+ Giving 5 percent of your time to helping people in your community
+ Take democratic political action at least 10 times a year --such as contacting your political representatives.

You don't have to agree with everything that Singer says to agree that we could all do more. The book is valuable as a refresher for the key arguments as well as focusing on the question of how to give so you can maximize your contribution and not have it sucked up in administrative costs. Singer refers to the excellent website Charity Navigator that studies the ratio of administrative costs to actual charitable outlays to reassure people that there is transparency and other non profits such as Give Well and Clear Fund study the most effective ways funds are used to help. The ones that come up top of the list are--Population Services International (PSI) that reduces malaria in Africa, Partners in Health and Interplast.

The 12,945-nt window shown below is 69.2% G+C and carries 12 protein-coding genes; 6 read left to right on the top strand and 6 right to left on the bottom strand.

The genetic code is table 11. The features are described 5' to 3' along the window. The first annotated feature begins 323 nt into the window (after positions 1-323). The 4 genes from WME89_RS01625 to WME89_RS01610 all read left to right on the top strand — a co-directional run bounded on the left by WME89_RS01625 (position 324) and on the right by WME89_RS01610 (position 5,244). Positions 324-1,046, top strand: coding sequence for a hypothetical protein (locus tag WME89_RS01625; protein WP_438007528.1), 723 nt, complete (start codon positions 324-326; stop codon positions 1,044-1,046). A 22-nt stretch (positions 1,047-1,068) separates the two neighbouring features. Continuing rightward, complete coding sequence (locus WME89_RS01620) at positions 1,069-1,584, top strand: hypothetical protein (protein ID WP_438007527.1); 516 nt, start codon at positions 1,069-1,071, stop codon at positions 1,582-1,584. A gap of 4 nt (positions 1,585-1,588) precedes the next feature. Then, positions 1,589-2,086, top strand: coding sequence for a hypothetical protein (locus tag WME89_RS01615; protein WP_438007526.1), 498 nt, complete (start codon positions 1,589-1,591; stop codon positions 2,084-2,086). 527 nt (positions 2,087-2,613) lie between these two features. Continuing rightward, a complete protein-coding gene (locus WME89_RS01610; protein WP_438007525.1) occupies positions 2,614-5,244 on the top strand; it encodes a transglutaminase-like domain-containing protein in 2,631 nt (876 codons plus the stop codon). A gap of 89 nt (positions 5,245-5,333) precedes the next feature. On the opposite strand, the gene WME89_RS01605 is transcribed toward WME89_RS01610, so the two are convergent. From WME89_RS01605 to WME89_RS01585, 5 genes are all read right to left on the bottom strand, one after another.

Singer's book has managed to add a huge shot of clarity to the often murky field of what is appropriate and right in the area of charitable giving. It deserves wide readership and as importantly will hopefully spark continuing discussion and debate.